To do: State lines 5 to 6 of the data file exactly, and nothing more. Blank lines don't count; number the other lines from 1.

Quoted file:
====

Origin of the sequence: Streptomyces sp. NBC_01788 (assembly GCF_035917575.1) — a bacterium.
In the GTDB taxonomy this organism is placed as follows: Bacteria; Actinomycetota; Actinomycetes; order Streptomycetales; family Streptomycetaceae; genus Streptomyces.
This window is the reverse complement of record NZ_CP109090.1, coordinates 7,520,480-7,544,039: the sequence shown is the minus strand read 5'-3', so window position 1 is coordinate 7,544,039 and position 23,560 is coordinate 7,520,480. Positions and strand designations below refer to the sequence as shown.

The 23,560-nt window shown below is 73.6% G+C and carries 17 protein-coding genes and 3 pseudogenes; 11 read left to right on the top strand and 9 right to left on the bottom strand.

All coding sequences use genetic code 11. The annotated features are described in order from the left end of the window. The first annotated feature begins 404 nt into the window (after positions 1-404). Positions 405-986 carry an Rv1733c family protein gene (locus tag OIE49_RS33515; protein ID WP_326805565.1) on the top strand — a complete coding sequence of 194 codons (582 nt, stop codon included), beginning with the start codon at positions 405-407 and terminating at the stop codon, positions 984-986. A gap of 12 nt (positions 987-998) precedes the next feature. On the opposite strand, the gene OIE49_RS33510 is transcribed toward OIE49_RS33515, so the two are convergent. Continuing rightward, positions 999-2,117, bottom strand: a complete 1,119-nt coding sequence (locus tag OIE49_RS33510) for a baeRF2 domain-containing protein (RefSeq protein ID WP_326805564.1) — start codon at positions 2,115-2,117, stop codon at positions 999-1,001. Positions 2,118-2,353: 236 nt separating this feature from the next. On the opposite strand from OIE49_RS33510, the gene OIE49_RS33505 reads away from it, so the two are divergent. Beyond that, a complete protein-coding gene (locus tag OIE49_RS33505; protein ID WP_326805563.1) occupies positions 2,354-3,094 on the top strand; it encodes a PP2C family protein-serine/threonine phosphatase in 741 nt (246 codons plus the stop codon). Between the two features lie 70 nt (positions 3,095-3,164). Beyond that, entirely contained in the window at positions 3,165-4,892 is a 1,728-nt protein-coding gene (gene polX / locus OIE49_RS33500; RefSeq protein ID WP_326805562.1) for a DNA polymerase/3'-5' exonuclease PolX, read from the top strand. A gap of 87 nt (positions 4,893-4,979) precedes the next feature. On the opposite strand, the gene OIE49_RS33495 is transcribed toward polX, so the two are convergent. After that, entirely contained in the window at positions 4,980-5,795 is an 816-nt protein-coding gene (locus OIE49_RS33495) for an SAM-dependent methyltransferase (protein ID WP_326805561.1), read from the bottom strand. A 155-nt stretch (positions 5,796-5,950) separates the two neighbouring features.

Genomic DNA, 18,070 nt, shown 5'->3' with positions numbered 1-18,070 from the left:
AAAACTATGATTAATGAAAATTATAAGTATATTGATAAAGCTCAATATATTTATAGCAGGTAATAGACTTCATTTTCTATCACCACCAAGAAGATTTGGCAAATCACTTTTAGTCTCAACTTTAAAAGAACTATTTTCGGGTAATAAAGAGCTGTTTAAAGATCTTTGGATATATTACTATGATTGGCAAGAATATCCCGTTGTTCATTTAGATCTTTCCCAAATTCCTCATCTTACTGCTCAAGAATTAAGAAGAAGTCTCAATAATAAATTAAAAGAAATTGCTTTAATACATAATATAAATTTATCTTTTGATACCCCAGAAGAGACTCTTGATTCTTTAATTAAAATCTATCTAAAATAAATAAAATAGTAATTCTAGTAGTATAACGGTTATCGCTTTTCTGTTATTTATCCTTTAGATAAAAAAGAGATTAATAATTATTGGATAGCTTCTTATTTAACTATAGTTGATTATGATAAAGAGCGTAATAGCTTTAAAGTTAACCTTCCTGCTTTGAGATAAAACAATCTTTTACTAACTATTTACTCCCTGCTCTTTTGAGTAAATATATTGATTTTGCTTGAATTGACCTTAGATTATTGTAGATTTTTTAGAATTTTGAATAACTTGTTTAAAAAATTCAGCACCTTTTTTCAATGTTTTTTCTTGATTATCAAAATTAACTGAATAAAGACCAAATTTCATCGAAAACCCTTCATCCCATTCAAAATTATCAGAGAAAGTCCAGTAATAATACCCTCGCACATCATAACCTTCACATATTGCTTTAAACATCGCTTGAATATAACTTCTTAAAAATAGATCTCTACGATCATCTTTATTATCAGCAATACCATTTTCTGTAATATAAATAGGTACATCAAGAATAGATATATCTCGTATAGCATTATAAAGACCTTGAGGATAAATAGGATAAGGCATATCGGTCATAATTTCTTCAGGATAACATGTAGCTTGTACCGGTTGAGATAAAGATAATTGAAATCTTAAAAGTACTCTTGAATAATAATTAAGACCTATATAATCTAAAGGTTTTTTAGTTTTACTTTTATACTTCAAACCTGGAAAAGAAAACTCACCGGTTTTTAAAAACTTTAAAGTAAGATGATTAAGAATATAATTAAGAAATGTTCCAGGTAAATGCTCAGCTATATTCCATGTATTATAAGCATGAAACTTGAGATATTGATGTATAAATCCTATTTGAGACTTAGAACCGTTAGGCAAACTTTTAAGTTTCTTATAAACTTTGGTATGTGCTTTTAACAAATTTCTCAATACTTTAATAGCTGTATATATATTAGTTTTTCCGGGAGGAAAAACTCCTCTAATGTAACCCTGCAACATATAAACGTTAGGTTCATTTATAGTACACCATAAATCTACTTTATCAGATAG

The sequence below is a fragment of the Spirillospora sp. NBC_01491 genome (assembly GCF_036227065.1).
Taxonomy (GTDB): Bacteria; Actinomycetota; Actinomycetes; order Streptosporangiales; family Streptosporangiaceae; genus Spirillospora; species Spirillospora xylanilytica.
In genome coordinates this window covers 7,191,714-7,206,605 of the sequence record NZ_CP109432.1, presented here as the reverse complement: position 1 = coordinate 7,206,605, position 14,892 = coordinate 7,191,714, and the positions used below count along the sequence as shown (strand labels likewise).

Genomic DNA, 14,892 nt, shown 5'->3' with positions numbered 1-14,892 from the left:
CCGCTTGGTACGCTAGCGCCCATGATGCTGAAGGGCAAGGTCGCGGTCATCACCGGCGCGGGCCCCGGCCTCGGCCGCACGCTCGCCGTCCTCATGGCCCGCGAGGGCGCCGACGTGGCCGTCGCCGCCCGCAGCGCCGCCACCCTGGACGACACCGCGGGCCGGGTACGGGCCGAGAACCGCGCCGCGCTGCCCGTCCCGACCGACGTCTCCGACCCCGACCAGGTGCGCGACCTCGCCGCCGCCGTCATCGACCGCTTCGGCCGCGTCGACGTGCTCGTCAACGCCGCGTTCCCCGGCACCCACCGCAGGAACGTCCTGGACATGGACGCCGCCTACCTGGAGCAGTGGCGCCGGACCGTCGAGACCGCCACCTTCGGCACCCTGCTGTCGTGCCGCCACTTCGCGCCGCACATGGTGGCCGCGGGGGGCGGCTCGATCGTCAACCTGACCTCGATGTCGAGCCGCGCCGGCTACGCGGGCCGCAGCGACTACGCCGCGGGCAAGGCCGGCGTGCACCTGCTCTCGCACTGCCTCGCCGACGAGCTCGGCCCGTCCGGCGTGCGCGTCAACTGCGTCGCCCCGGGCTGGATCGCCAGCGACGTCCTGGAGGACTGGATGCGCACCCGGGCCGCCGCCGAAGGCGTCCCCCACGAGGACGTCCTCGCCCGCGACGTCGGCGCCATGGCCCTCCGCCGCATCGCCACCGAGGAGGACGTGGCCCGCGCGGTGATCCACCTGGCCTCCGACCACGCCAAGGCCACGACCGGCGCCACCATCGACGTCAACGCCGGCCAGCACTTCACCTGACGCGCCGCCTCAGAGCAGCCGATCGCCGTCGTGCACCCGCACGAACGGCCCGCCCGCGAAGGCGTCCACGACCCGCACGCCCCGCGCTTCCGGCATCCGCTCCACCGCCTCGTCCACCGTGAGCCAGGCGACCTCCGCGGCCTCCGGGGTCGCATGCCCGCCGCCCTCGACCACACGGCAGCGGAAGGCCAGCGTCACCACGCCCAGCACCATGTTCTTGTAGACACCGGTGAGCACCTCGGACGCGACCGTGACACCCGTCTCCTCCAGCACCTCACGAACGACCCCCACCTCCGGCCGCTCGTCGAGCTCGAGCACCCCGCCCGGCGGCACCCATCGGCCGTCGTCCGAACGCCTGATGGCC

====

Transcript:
All coding sequences use genetic code 11. The annotated features are described in order from the left end of the window. The first annotated feature begins 404 nt into the window (after positions 1-404). Positions 405-986 carry an Rv1733c family protein gene (locus tag OIE49_RS33515; protein ID WP_326805565.1) on the top strand — a complete coding sequence of 194 codons (582 nt, stop codon included), beginning with the start codon at positions 405-407 and terminating at the stop codon, positions 984-986. A gap of 12 nt (positions 987-998) precedes the next feature. On the opposite strand, the gene OIE49_RS33510 is transcribed toward OIE49_RS33515, so the two are convergent. Continuing rightward, positions 999-2,117, bottom strand: a complete 1,119-nt coding sequence (locus tag OIE49_RS33510) for a baeRF2 domain-containing protein (RefSeq protein ID WP_326805564.1) — start codon at positions 2,115-2,117, stop codon at positions 999-1,001. Positions 2,118-2,353: 236 nt separating this feature from the next. On the opposite strand from OIE49_RS33510, the gene OIE49_RS33505 reads away from it, so the two are divergent. Beyond that, a complete protein-coding gene (locus tag OIE49_RS33505; protein ID WP_326805563.1) occupies positions 2,354-3,094 on the top strand; it encodes a PP2C family protein-serine/threonine phosphatase in 741 nt (246 codons plus the stop codon). Between the two features lie 70 nt (positions 3,095-3,164). Beyond that, entirely contained in the window at positions 3,165-4,892 is a 1,728-nt protein-coding gene (gene polX / locus OIE49_RS33500; RefSeq protein ID WP_326805562.1) for a DNA polymerase/3'-5' exonuclease PolX, read from the top strand. A gap of 87 nt (positions 4,893-4,979) precedes the next feature. On the opposite strand, the gene OIE49_RS33495 is transcribed toward polX, so the two are convergent. After that, entirely contained in the window at positions 4,980-5,795 is an 816-nt protein-coding gene (locus OIE49_RS33495) for an SAM-dependent methyltransferase (protein ID WP_326805561.1), read from the bottom strand. A 155-nt stretch (positions 5,796-5,950) separates the two neighbouring features.

Genomic DNA, 18,070 nt, shown 5'->3' with positions numbered 1-18,070 from the left: